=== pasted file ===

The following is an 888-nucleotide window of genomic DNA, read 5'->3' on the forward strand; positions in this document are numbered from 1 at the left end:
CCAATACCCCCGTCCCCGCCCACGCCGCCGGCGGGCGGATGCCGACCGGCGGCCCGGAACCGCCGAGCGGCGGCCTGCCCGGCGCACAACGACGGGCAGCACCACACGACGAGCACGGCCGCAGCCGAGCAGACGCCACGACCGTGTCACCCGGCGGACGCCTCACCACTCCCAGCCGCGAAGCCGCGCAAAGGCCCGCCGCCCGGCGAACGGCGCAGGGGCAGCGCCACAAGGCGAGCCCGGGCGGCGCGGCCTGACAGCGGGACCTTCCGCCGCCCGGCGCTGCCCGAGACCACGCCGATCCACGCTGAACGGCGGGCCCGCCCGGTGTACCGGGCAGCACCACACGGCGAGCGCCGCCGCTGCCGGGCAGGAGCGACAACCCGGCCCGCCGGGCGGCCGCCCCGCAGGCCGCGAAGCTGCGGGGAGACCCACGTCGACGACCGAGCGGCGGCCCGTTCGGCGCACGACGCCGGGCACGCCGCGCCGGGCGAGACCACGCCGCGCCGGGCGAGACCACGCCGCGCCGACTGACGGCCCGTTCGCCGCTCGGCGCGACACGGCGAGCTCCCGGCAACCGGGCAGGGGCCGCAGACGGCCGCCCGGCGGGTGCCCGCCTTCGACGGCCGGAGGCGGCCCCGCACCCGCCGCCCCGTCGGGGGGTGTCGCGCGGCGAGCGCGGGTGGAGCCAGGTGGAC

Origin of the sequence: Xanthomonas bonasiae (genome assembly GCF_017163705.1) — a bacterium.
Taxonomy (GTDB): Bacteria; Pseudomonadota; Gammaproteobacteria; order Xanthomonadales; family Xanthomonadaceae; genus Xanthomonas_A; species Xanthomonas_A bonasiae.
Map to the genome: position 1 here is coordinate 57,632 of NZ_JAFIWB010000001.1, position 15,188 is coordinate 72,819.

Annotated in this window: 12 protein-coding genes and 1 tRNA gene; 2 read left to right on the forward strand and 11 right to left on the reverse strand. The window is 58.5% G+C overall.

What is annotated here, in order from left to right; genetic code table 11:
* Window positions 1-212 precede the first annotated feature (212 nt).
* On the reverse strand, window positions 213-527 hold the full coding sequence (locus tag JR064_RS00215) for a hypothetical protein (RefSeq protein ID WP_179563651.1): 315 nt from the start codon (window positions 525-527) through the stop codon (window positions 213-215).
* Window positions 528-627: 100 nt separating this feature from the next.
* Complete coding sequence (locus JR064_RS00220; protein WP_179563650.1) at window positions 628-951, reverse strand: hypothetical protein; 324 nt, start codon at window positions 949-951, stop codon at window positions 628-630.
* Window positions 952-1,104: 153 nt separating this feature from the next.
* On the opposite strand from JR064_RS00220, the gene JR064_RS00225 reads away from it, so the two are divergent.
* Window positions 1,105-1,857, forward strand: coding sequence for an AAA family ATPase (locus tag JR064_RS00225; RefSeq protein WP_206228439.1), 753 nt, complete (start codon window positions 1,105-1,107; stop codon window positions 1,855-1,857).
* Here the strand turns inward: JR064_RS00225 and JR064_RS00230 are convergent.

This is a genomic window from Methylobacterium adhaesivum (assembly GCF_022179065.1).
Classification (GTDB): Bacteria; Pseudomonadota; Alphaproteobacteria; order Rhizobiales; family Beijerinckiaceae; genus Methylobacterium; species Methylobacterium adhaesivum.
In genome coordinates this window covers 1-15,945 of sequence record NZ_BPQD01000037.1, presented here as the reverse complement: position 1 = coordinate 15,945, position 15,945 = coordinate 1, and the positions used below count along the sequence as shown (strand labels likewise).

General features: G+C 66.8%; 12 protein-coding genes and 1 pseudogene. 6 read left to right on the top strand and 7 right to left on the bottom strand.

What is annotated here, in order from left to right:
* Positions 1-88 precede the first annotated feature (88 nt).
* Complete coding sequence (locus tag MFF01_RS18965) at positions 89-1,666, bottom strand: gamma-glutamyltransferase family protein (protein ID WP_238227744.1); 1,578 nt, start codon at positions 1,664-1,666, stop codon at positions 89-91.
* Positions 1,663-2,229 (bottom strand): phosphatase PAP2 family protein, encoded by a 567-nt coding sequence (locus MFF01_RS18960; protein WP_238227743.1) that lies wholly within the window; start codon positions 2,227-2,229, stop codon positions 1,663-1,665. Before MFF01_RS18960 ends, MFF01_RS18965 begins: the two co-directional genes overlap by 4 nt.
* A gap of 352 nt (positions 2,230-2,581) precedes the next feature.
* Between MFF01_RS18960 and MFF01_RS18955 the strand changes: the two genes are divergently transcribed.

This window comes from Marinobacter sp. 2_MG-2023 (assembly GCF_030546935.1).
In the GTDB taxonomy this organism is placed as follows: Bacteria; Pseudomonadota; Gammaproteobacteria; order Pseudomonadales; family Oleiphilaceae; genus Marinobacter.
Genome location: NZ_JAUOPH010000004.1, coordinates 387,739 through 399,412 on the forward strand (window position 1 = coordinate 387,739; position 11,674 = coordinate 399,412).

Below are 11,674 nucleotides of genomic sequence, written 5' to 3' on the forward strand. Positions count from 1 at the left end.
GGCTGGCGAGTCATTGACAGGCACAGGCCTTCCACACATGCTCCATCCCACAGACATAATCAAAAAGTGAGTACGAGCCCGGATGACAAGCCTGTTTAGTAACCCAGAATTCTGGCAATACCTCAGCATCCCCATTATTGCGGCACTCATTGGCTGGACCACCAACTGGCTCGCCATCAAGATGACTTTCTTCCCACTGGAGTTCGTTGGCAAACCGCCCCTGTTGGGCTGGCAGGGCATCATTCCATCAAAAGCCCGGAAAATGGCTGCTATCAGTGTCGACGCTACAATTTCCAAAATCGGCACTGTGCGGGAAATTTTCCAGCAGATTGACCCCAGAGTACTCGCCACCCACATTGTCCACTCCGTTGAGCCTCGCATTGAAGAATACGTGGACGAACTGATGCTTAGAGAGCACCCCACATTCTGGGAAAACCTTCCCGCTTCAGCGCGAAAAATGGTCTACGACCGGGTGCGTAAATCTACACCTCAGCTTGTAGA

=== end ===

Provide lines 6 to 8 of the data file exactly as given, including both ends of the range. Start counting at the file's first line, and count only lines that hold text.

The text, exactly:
Annotated in this window: 12 protein-coding genes and 1 tRNA gene; 2 read left to right on the forward strand and 11 right to left on the reverse strand. The window is 58.5% G+C overall.

What is annotated here, in order from left to right; genetic code table 11:
* Window positions 1-212 precede the first annotated feature (212 nt).